OEM Showcase: Oklahoma-Based Newell Coach

July 8, 2010 by · 3 Comments 

2011 Newell Coach models were freshened up with upgrades to the front caps, rear body trim, taillights and interior decor.

2011 Newell Coach models were freshened up with upgrades to the front caps, rear body trim, taillights and interior decor.

Along with the rest of the American economy, the niche occupied by Newell Coach Corp.’s high-end motorhomes is emerging from the economic maelstrom that has enveloped the RV industry the last two years.

And it’s emerging as an even narrower slice of the U.S. economy than it was prior to the Great Recession.

“The high-end market definitely is coming back,” said Newell President Karl Blade. “We have a relatively healthy order bank coming out of the debacle that has been this economy.

“Interestingly, from what we’ve seen, the biggest change in recent months has been our late-model pre-owned (coach buyers) filling the void left by others (manufacturers) that have exited the market,” said Blade.

A legendary brand in the motorhome business, Newell was founded in 1967 by L.K. Newell who purchased the motorhome division of California-based Streamline Trailer Co. and moved it to Oklahoma. Blade purchased the company in 1979.

“Mr. Newell’s innovation at the time was radical,” Blade said. “We take it for granted now, but he built the first rear-engine motorhome in 1969 and the first diesel-powered motorhome in 1970. He also designed the first basement storage. It took years for the rest of the industry to adopt those things.”

Newell coaches, whicht sell for more than $1.4 million, are retailed factory-direct from the company’s headquarters in Miami, Okla., where Newell also has an extensive service facility.

Although the company offers floorplans in 38- to 45-foot lengths, the vast majority of customers want 45-footers. “The price savings aren’t significant if you build a smaller coach,” Blade said. “And people won’t buy small stuff unless they can save a lot of money.”

Selling expensive motorcoaches requires a personal approach to marketing and that’s among the reasons Blade spends the winter at Motorcoach Country Club in Indio, Calif.

“I spend three months every winter in Indio to show the product and cultivate relationships with our existing customer base,” Blade said.

With dealer inventories of other high-end motorhomes limited by the current economic situation, Newell is seeing new customers who previously might not have considered buying a coach factory-direct.


  • Company: Newell Coach Corp.
  • (
  • Location: Miami, Okla.
  • Founded: 1967
  • Products: Luxury Class A motorhomes
  • Key personnel: Karl Blade, president; Boyd Vanover, vice president of engineering; Scott Lawson, vice president of manufacturing; John Clark, vice president of service
  • Facilities: 150,00-square-foot factory in Miami, including a 40,000-square-foot service department manned by 20 technicians.
  • Employees: 150
Karl Blade, Newell Coach president

Karl Blade, Newell Coach president

“Too often, prospects would go to their nearest local dealer and look at a new high-end Class A and that’s what they’d buy,” Blade said. “We never saw them. Today you don’t see many new or used high-end Class A’s on dealers’ lots in California. It’s (the economy) expanding the market dramatically for us.”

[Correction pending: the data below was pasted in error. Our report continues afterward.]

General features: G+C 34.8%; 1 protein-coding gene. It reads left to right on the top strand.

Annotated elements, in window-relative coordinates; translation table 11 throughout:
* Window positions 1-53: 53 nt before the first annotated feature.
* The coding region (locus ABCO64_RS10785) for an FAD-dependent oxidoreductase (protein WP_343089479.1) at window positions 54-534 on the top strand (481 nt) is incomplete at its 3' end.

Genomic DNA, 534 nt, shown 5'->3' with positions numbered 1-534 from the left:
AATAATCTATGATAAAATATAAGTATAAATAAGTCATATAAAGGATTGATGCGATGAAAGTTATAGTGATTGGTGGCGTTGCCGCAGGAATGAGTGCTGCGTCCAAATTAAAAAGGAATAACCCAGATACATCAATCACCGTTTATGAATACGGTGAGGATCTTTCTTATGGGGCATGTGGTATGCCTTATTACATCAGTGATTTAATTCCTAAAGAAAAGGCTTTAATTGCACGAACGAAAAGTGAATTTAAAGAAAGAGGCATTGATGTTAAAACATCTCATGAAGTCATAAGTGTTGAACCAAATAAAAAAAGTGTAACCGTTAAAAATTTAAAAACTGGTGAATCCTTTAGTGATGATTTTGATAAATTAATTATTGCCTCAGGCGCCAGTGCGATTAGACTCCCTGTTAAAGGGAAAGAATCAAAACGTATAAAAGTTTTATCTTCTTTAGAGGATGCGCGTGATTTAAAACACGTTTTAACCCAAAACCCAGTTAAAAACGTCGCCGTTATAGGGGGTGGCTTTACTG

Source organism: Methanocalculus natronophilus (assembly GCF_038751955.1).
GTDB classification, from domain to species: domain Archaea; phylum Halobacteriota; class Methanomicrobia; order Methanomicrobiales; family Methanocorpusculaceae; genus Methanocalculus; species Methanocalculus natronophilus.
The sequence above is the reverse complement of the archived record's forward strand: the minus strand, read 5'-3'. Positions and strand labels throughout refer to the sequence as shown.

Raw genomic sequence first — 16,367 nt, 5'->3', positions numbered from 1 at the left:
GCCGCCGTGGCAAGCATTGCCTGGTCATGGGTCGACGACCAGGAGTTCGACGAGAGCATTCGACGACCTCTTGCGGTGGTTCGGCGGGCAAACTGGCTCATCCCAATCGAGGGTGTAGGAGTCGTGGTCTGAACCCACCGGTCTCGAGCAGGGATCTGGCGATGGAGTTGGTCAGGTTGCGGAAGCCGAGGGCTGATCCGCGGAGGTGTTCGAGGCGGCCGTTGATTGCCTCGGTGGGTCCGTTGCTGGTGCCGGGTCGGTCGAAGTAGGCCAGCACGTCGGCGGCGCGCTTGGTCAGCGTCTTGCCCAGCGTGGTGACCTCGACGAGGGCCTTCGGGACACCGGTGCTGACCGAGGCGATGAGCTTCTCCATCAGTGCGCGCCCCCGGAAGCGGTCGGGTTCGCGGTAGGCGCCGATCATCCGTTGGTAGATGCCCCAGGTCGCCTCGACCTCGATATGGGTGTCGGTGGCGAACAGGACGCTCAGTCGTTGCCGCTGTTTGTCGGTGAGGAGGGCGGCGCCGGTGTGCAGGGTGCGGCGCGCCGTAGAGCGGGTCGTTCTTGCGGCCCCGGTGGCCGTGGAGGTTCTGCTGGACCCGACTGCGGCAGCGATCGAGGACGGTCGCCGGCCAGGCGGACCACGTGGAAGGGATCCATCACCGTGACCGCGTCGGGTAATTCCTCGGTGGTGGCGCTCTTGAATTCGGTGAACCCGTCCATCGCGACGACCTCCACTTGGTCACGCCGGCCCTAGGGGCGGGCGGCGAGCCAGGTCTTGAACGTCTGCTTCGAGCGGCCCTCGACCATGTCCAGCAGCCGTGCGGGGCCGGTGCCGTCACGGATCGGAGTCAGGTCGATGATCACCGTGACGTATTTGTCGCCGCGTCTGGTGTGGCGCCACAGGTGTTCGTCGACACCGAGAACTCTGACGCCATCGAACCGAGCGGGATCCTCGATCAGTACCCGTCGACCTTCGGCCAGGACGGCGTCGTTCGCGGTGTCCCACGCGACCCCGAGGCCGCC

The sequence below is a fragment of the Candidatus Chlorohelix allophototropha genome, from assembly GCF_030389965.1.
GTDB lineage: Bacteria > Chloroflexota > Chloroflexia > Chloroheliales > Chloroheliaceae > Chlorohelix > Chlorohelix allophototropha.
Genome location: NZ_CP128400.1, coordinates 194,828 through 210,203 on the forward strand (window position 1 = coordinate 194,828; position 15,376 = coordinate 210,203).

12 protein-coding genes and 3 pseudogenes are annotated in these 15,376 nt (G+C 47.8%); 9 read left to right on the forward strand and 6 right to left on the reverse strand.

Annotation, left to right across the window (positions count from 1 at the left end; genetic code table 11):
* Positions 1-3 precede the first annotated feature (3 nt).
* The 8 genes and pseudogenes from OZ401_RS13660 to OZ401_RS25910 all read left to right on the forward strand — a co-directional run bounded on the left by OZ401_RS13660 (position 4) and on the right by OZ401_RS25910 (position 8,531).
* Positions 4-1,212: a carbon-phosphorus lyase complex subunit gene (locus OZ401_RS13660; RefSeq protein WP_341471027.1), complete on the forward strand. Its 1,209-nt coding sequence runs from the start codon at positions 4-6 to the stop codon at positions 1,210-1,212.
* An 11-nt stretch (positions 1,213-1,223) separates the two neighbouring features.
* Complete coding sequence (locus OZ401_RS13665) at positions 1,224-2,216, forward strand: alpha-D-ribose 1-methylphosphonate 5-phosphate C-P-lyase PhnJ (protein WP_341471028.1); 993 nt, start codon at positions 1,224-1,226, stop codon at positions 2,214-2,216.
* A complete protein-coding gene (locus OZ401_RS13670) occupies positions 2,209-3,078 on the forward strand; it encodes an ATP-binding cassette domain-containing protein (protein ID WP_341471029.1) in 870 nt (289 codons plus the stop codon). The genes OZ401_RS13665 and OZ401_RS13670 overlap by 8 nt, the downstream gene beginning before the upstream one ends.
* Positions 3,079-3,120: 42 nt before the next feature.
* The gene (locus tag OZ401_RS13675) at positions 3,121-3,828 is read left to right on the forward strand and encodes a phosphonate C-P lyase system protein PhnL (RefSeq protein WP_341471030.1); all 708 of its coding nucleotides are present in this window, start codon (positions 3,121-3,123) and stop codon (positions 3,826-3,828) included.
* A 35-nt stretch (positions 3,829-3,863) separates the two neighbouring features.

Newell, in turn, has become popular among motorsports participants. “The motorsports people understand the premium nature of the components in Newell coaches and appreciate it,” Blade said. “The first Newell motorhome that we sold into the motorsports area was to (Indy 500 driver) Al Unser Sr. Al Unser Jr. came along a few years later and, in 1984, Roger Penske bought one. That started a trend in IndyCar and NASCAR.”

Sales of pre-owned coaches are an important part of Newell’s business, according to Blade.

Typically, Newell will take a two- or three-year-old coach in trade and refurbish it before resale. “It’s very similar to the way we sell a new coach,” Blade said. “It’s not custom, but we’ll make modifications, depending on financial factors. We might add closets or entertainment centers or pull a desk out and change it to a sofa. It’s limited by the fact that if you get very deep into it, it gets expensive.”

Blade said that in-house service that Newell provides at its headquarters “is key to this business.”

“We pioneered having a 24/7 service telephone number,” Blade said. “We can handle most emergencies on the phone, and if we can’t fix it, we can usually design a work-around. Our average response time from when the tech gets paged and gets back to the customer is 20 minutes. In a product of this price range and this complexity, a direct relationship with the customer makes for a much better experience.”


Custom-built Newell motorcoaches retail for upward of $1.4 million in 38- to 45-foot floorplans built on the company’s own 63,300-pound GVWR “bridge-truss” diesel pusher chassis powered by 650-hp Cummins ISX engines.

Modifications to the 2011 welded-steel-and-aluminum Newell motorcoaches are the first since the 2006 model year. They include upgraded front caps with bright-white “string-of-pearl” LED running lights that outline the outer edges of the headlights plus rear-body trim and redesigned side moldings. Interiors feature wood windowsill trim bordered with seamed leather, carbon-fiber instrument panels and automated air conditioning and heating.

Interiors sport high-pressure laminate cabinet finishes, European-style concealed hinges, deluxe drawer glides, positive drawer latches with flush drawer fronts, pull-out pantries in most floorplans, rectangular integrated kitchen sinks, California king side-island beds and Villa convertible sofas and reclining chairs.

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